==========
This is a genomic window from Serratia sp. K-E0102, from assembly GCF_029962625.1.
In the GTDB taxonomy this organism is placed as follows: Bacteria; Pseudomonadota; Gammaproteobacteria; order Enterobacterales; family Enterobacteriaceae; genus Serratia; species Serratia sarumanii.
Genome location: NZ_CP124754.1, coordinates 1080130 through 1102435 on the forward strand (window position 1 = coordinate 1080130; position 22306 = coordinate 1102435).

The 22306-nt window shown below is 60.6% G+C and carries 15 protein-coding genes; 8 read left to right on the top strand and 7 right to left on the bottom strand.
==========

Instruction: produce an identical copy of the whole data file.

This is a genomic window from Serratia sp. K-E0102, from assembly GCF_029962625.1.
In the GTDB taxonomy this organism is placed as follows: Bacteria; Pseudomonadota; Gammaproteobacteria; order Enterobacterales; family Enterobacteriaceae; genus Serratia; species Serratia sarumanii.
Genome location: NZ_CP124754.1, coordinates 1080130 through 1102435 on the forward strand (window position 1 = coordinate 1080130; position 22306 = coordinate 1102435).

The 22306-nt window shown below is 60.6% G+C and carries 15 protein-coding genes; 8 read left to right on the top strand and 7 right to left on the bottom strand.